Home Farm, Hartforth, Yorkshire
Friday, August 31, 2012
Reflections of Country Life: Home Farm, Hartforthan exclusive portrait of SirJosslyn Gore-Booth and his new house including an interview with Home Farm, Hartforth architect Digby Harris and a critique by Dr John Martin Robinson
Home Farm, Hartforth, Yorkshire
The new house at Hartforth is a splendid design in the Yorkshire Georgian tradition of eighteenth century architects like William Kent, Daniel Garrett, James Paine, or John Carr of York. This was a tradition which had been kept alive by the late Francis Johnson of Bridlington who had trained as an architect at Leeds University and started in practice in 1933. Francis was a survival of the earlier twentieth century Classical Revival, and he designed or restored many country houses in his native county. The architectural firm and the tradition have been kept going since Francis Johnson’s death by his younger partner notably Digby Harris who designed the Home Farm at Hartforth.
The idea of a house with one front Gothic and one Palladian has various eighteenth century precedents notably Castle Goring in Sussex and Castle Ward in Northern Ireland. The immediate inspiration at Hartforth was a ‘Design for an Ideal House’, with one front Gothick and one Palladian, which Francis Johnson had sketched in 1943 to wile away the time before being called up into the army during the Second World War. It is particularly appropriate at Hartforth as the plain Palladian entrance front relates to the severe eighteenth century stone-built architecture of the quadrangle surrounded by farm buildings on that side, while the Gothick of the garden front overlooking the landscape is appropriate as a parkland eye-catcher framed in trees. There was an eighteenth century tradition in the area, and particularly at Hartforth itself, of dressing the estate farm buildings in Gothick guise. There are also major Gothick buildings nearby in the Culloden Tower (by Garrett) at Richmond and the Oliver Duckett folly (by Kent) at Aske Hall. And there are several splendid Georgian model farm buildings on the estate of Sir Josslyn’s uncle at Raby Castle nearby.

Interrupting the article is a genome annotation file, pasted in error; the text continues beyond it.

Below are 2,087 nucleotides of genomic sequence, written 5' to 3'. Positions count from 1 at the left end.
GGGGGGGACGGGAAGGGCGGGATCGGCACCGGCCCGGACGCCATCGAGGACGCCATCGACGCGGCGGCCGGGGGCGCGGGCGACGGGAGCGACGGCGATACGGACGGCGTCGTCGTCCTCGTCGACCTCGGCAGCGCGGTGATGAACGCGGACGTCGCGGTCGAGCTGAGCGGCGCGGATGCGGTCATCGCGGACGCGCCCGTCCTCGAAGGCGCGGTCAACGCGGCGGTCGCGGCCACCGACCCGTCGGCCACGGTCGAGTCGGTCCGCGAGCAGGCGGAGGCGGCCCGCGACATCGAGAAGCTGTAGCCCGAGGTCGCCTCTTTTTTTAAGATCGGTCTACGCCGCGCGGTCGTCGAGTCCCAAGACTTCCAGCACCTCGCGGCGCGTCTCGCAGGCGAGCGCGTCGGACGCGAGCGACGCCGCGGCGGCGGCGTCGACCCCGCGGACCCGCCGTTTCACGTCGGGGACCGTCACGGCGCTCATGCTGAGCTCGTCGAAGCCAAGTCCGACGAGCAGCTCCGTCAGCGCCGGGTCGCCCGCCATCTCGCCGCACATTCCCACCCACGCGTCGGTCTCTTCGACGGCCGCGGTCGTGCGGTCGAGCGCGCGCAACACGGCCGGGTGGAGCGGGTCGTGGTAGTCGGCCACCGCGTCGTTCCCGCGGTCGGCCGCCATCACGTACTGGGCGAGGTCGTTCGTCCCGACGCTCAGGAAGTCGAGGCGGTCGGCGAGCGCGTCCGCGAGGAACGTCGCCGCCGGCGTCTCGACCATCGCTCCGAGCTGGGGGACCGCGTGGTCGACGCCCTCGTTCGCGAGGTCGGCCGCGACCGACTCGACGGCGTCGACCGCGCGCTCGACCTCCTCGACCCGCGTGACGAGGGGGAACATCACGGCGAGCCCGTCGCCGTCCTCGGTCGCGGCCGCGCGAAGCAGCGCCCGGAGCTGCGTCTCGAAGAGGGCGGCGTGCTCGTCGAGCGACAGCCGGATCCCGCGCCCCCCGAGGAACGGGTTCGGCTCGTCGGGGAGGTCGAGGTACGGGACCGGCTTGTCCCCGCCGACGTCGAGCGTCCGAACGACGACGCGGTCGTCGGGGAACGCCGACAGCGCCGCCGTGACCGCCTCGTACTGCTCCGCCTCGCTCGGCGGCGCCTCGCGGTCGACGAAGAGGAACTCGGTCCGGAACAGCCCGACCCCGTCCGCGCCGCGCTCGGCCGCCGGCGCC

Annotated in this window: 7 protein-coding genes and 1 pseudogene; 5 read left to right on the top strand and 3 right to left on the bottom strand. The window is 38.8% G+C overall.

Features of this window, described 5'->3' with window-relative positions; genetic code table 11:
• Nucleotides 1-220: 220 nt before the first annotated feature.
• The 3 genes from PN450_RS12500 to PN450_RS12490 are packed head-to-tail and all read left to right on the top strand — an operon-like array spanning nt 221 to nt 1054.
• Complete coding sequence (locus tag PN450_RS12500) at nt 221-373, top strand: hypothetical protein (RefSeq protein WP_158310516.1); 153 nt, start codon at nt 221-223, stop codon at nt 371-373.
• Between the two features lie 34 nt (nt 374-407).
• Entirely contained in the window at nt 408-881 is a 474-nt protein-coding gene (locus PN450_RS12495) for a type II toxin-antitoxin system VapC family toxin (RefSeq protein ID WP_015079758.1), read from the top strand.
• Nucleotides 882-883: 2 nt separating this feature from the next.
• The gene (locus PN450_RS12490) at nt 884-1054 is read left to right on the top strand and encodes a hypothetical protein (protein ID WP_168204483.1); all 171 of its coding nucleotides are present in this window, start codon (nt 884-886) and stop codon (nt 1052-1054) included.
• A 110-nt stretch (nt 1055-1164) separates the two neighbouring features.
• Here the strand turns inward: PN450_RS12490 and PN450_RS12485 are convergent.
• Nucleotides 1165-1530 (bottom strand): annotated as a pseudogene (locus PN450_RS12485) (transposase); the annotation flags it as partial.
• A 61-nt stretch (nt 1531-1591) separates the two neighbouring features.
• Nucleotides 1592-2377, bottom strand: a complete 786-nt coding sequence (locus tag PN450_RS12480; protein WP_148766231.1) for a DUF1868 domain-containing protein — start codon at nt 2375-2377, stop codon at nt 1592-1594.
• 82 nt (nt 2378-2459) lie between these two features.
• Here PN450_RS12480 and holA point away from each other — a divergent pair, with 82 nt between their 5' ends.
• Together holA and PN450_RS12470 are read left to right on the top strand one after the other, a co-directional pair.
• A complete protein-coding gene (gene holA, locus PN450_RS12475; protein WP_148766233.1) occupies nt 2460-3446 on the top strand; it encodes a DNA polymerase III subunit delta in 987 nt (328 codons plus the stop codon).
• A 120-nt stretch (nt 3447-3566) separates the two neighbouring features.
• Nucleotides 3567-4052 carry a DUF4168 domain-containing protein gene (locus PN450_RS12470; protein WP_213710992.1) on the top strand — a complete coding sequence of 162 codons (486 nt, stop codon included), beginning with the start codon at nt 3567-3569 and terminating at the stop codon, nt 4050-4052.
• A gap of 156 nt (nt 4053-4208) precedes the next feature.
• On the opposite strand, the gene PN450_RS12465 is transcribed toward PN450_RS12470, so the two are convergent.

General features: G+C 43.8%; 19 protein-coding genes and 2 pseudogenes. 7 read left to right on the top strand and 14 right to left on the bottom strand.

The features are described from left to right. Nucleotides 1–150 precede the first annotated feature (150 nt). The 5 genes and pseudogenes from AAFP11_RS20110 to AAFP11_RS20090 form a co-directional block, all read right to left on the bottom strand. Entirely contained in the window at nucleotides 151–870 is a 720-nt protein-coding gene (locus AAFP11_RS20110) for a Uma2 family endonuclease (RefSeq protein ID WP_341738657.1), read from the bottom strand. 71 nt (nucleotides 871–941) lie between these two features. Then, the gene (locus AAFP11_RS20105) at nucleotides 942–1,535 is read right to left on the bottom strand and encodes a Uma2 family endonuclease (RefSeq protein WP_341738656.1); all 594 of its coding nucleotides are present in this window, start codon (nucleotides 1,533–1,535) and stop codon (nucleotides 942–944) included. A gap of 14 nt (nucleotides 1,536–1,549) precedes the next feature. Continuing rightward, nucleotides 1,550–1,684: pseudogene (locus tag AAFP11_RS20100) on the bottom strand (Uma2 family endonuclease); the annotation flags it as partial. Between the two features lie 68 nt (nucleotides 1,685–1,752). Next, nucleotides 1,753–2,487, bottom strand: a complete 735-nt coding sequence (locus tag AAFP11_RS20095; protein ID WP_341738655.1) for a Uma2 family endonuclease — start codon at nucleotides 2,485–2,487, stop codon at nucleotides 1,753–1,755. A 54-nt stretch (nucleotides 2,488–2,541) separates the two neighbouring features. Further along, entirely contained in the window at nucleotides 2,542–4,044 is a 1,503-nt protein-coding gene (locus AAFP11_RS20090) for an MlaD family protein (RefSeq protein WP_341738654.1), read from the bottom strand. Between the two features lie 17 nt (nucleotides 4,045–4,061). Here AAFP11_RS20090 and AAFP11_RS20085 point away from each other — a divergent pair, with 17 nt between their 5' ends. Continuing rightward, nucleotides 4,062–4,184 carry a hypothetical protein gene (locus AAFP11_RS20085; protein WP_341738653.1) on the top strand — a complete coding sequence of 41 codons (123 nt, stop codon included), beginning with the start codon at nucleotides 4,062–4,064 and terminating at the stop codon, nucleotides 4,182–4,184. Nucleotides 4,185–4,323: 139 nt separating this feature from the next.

The new house replaces a simple early nineteenth century stone farmhouse of no architectural merit on the same site. Unlike its undistinguished predecessor, Digby Harris’s design for the new house is a delightful addition to the estate landscape at Hartforth, and a worthy eye-catcher in the park. It is beautifully proportioned and solidly executed in local sandstone.
The interior is notable for its compact and convenient planning and beautiful detailing, notably the sweeping central staircase under a top-lit dome. It has all the comfort of a small modern house with some of the splendour of a ‘stately home,’ making it an appropriate setting for the retained heirlooms from Sir Josslyn’s old family home at Lissadell in Ireland. It was the winner of the Georgian Group Award for the Best New Building in a Georgian Context two years ago; the house is a testament to the taste and judgement of both client and architect who worked constructively together to create this notably distinguished new design.
John Martin Robinson
The above 2012 © Manner of Man Magazine. All rights reserved. Reproduction is strictly prohibited without written permission from the publisher